There were a couple of aspects of the film that I liked.  Most of the film’s original songs were penned by the director, Jonathan Kahn (I wonder if that’s why he signed on for the project?), and they are actually quite good.  So much so, that had I been in the executive in charge, I would have pushed the soundtrack a little more.  The film’s two ‘singers’, Flanery and Tara Reid, both do an excellent job of lip-synching, even though the voices seem a little mismatched (Flanery’s character in particular sounds like just another Eddie Vedder clone).  Most of the supporting cast, including Reid and Selma Blair do an admirable job without a lot of material to work with.  And, despite the tediousness of the voiceovers, there was one line I found clever and memorable:  “You can always tell your good friends by how much they resent you.”

But the real highlight of the picture for me was Summer Phoenix, whom I’d first seen in a small but admirable acting job in SLC Punk!.  I thought she showed amazing promise then, and I think so even more here, as she gives a wonderful comic performance in a supporting role.  She may be no more than one good picture away from stardom.

In the end, however, we’re supposed to view the whole movie as a kind of rites-of-passage learning experience for Andrea.  But nothing helps it along:  not the script, which lacks substance and insight, not the bland performances by the two leads, not the half-hearted attempts at making one or two serious points, and certainly not the failed attempts at humor.  Life and love CAN be scary and funny when you’re a teenager, but these filmmakers have failed to really delve in and discover what makes it so, settling instead for line after line that must have gotten snickers during the production meetings, but certainly not from any audience.  This is one Girl that SHOULD have been interrupted.

Video ****

Poorer films don’t mean lesser quality transfers where Columbia Tri Star is concerned, and I have to give them credit:  this disc looks great.  No image complaints at all:  no compression evidence, no softness, no grain, and no dirt or debris on the print.  The color schemes are excellent throughout, from some of the more subdued outdoors made to look cooler with higher concentrations of blues and grays, to the many club scenes which feature dynamic, loud, and widely contrasting bright colors against often dark backgrounds.  These come across with no bleeding or image compromising.  Detail is strong throughout, even from front to back in deeper angled shots.  Being that the director is a musician himself, he seemed to instinctively understand how to create and capture the nightclub image on film, and this first rate transfer preserved his work.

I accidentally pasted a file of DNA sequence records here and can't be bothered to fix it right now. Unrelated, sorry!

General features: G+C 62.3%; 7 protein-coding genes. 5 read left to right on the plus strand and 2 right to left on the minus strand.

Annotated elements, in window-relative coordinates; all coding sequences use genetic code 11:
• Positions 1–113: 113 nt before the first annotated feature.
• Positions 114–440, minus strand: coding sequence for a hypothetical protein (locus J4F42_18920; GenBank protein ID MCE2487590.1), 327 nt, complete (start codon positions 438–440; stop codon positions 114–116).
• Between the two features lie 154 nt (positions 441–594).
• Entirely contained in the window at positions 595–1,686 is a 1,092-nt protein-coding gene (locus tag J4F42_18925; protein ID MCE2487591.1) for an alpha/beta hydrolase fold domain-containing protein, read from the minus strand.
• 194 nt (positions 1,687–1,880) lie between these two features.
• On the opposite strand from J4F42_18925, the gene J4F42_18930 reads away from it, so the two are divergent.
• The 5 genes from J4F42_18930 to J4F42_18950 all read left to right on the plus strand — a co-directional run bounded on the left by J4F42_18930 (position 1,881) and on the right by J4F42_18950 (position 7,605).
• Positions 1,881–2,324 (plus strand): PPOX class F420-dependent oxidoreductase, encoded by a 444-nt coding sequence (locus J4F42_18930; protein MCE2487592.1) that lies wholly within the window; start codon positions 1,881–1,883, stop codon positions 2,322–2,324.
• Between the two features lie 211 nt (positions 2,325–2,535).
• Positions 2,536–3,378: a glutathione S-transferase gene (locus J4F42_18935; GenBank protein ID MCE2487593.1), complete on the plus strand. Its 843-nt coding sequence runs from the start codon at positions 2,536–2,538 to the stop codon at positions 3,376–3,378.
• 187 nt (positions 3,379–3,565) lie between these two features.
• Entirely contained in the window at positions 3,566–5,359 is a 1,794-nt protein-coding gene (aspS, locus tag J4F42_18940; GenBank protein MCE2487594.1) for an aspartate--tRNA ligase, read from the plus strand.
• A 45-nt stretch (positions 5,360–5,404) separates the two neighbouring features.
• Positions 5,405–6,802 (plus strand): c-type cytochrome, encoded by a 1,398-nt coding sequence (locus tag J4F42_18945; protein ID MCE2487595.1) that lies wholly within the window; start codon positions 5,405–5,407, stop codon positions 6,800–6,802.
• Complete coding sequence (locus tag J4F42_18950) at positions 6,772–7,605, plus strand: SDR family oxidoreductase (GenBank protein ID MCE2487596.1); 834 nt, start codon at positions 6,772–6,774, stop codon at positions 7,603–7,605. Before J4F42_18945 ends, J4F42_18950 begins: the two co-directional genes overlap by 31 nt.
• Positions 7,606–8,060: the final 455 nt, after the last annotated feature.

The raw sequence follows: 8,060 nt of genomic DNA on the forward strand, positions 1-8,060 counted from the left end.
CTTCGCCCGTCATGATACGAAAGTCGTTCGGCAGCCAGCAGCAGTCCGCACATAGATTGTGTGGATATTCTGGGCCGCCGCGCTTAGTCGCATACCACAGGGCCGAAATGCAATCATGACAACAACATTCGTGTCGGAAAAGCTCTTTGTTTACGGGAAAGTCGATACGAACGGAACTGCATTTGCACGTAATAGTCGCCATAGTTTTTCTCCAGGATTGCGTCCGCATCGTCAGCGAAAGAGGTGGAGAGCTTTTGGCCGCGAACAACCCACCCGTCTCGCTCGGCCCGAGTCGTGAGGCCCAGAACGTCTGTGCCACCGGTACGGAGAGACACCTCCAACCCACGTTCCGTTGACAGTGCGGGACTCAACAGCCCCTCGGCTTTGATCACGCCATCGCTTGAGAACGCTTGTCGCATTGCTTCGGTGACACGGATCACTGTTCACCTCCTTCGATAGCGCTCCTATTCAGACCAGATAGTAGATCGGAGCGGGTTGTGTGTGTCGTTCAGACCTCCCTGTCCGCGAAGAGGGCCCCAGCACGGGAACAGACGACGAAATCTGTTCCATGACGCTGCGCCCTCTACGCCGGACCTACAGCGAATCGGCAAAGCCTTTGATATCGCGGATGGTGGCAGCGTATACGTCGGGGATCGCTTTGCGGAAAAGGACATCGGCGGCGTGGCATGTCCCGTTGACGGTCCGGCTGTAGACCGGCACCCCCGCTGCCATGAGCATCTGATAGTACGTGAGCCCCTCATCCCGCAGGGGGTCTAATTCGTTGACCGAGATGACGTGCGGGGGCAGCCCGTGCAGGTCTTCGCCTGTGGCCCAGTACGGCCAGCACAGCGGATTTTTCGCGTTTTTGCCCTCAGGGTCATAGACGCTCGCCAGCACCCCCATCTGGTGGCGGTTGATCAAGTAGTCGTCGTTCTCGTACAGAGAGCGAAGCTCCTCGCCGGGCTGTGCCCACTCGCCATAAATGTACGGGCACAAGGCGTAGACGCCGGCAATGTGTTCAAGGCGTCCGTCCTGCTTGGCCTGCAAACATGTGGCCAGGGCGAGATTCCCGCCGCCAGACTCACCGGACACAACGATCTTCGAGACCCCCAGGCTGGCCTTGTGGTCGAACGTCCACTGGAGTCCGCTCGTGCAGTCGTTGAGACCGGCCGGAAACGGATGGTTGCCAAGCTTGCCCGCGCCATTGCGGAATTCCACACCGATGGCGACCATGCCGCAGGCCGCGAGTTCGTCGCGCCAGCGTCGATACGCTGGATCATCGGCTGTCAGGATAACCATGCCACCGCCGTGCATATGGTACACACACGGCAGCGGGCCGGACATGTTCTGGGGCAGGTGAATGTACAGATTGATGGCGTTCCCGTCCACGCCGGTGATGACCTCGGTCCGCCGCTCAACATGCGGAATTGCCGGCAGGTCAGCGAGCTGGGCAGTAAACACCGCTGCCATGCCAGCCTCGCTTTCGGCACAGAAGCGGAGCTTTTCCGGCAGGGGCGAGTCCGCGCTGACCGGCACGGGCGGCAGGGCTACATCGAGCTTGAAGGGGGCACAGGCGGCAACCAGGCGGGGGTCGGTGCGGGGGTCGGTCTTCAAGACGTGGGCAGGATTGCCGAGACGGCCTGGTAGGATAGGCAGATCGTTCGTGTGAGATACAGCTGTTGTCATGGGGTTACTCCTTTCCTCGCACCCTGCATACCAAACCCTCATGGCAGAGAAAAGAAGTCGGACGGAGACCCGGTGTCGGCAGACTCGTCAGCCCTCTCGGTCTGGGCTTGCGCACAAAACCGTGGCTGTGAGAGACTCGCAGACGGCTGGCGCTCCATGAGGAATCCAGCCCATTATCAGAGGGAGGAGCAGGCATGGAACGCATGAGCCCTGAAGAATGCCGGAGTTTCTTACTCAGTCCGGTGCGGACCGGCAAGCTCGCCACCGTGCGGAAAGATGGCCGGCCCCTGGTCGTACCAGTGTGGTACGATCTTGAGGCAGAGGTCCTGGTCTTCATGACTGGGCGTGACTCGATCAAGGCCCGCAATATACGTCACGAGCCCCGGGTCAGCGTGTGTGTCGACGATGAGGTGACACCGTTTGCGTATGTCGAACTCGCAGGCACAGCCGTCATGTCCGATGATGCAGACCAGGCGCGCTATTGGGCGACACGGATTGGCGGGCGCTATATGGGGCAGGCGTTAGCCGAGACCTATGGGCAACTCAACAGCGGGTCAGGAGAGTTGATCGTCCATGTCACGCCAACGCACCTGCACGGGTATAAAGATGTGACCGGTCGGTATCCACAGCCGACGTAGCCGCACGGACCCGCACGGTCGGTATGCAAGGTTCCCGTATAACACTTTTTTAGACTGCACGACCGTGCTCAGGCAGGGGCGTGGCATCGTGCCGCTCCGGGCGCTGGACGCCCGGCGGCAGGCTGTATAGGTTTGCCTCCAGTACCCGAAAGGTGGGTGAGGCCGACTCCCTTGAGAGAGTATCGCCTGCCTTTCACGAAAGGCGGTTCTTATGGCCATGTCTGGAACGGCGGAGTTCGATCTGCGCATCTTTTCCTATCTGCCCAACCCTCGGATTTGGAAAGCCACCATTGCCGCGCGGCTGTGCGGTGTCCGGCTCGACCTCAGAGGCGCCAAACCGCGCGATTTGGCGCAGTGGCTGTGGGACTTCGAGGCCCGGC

Audio **

Surprisingly, the audio is not as good as I would have hoped.  For a film featuring music as a key element, this Dolby Surround mix completely lacks any sense of dynamic range.  When a band rocks out on stage, for example, it comes across at the same audio level as simple spoken dialogue.  The mono signal to the rear speakers is a little more active than some straight surround tracks, particularly in club scenes where crowd noises, and sometimes the music itself, finds their way to the back of the scenery and rests comfortably behind you.  There’s no problems with the soundtrack in terms of clarity or noise, and is a perfectly adequate listening experience, but the lack of range compels me to only rate it as only a fair one.

Features **1/2

There is a theatrical trailer for starters, followed by a VERY short making-of featurette.  It gets around to the major cast members, but I don’t think anybody but Ms. Swain gets to say more than a sentence or two.  Then there is a commentary track by director Kahn along with Dominique Swain, which is not a particularly good one.  Swain has so little to say, you’ll forget she’s there for long periods of time, and Kahn offers little more than “this is this” and “that person is so-and-so”, and “hey, there’s my old frat house”.  Either through modesty or boredom, he didn’t comment on his own music as much as I would have liked—as I mentioned, I thought the songs were one of the film’s strong points.  Overall, the track is sparse, with too many gaps, and not a lot said in the way of quality information.


Girl is just another teenage coming-of-age story that fails to get it really right, and as such, fails to provide much in the way of entertainment as well.  I’d recommend it only if you’re a die hard fan of one of the lead actors, or if you’d just like to hear some cool music that you’re not likely to hear anywhere else.